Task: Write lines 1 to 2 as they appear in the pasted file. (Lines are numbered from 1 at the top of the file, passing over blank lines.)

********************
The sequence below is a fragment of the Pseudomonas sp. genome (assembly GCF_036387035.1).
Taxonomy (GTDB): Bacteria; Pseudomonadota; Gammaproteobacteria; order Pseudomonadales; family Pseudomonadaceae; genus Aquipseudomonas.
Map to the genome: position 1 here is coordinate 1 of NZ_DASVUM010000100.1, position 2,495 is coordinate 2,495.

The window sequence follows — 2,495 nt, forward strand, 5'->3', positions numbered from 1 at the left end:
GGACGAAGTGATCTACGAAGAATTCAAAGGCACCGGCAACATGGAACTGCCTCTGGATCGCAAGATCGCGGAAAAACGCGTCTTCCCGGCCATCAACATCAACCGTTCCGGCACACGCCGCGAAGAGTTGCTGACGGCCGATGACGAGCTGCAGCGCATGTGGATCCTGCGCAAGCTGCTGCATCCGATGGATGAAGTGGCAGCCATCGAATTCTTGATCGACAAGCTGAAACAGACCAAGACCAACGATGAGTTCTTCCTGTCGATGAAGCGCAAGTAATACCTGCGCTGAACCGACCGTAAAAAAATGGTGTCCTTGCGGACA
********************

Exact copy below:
The sequence below is a fragment of the Pseudomonas sp. genome (assembly GCF_036387035.1).
Taxonomy (GTDB): Bacteria; Pseudomonadota; Gammaproteobacteria; order Pseudomonadales; family Pseudomonadaceae; genus Aquipseudomonas.